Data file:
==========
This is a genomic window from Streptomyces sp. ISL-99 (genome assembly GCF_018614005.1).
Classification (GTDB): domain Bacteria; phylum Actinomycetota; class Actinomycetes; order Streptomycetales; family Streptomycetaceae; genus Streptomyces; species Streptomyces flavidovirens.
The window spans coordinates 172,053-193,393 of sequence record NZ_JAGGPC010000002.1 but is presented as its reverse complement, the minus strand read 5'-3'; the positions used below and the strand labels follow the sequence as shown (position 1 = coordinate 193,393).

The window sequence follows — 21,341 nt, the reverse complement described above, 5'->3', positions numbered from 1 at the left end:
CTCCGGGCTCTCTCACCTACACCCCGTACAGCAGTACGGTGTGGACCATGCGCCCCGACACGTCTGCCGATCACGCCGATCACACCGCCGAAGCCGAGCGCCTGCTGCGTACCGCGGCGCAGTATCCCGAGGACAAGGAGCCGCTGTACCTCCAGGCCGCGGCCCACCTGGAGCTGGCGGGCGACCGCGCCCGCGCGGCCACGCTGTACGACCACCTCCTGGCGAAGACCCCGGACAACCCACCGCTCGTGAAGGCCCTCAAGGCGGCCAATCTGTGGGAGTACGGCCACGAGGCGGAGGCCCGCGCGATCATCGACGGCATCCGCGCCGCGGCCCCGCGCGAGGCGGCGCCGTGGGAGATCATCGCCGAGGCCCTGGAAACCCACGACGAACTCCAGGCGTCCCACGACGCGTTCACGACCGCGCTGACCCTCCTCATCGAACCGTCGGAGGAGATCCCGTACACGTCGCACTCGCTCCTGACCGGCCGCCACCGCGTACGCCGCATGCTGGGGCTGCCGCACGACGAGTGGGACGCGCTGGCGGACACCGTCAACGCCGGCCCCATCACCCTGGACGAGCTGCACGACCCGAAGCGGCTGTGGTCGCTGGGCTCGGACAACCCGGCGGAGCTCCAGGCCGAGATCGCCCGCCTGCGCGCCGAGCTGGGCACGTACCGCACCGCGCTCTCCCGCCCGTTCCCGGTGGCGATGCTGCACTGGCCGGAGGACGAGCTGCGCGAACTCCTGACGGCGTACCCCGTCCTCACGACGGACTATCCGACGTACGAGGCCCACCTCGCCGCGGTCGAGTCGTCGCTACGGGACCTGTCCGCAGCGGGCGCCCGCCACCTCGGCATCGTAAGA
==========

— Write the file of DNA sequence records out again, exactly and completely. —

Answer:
This is a genomic window from Streptomyces sp. ISL-99 (genome assembly GCF_018614005.1).
Classification (GTDB): domain Bacteria; phylum Actinomycetota; class Actinomycetes; order Streptomycetales; family Streptomycetaceae; genus Streptomyces; species Streptomyces flavidovirens.
The window spans coordinates 172,053-193,393 of sequence record NZ_JAGGPC010000002.1 but is presented as its reverse complement, the minus strand read 5'-3'; the positions used below and the strand labels follow the sequence as shown (position 1 = coordinate 193,393).

The window sequence follows — 21,341 nt, the reverse complement described above, 5'->3', positions numbered from 1 at the left end:
CTCCGGGCTCTCTCACCTACACCCCGTACAGCAGTACGGTGTGGACCATGCGCCCCGACACGTCTGCCGATCACGCCGATCACACCGCCGAAGCCGAGCGCCTGCTGCGTACCGCGGCGCAGTATCCCGAGGACAAGGAGCCGCTGTACCTCCAGGCCGCGGCCCACCTGGAGCTGGCGGGCGACCGCGCCCGCGCGGCCACGCTGTACGACCACCTCCTGGCGAAGACCCCGGACAACCCACCGCTCGTGAAGGCCCTCAAGGCGGCCAATCTGTGGGAGTACGGCCACGAGGCGGAGGCCCGCGCGATCATCGACGGCATCCGCGCCGCGGCCCCGCGCGAGGCGGCGCCGTGGGAGATCATCGCCGAGGCCCTGGAAACCCACGACGAACTCCAGGCGTCCCACGACGCGTTCACGACCGCGCTGACCCTCCTCATCGAACCGTCGGAGGAGATCCCGTACACGTCGCACTCGCTCCTGACCGGCCGCCACCGCGTACGCCGCATGCTGGGGCTGCCGCACGACGAGTGGGACGCGCTGGCGGACACCGTCAACGCCGGCCCCATCACCCTGGACGAGCTGCACGACCCGAAGCGGCTGTGGTCGCTGGGCTCGGACAACCCGGCGGAGCTCCAGGCCGAGATCGCCCGCCTGCGCGCCGAGCTGGGCACGTACCGCACCGCGCTCTCCCGCCCGTTCCCGGTGGCGATGCTGCACTGGCCGGAGGACGAGCTGCGCGAACTCCTGACGGCGTACCCCGTCCTCACGACGGACTATCCGACGTACGAGGCCCACCTCGCCGCGGTCGAGTCGTCGCTACGGGACCTGTCCGCAGCGGGCGCCCGCCACCTCGGCATCGTAAGA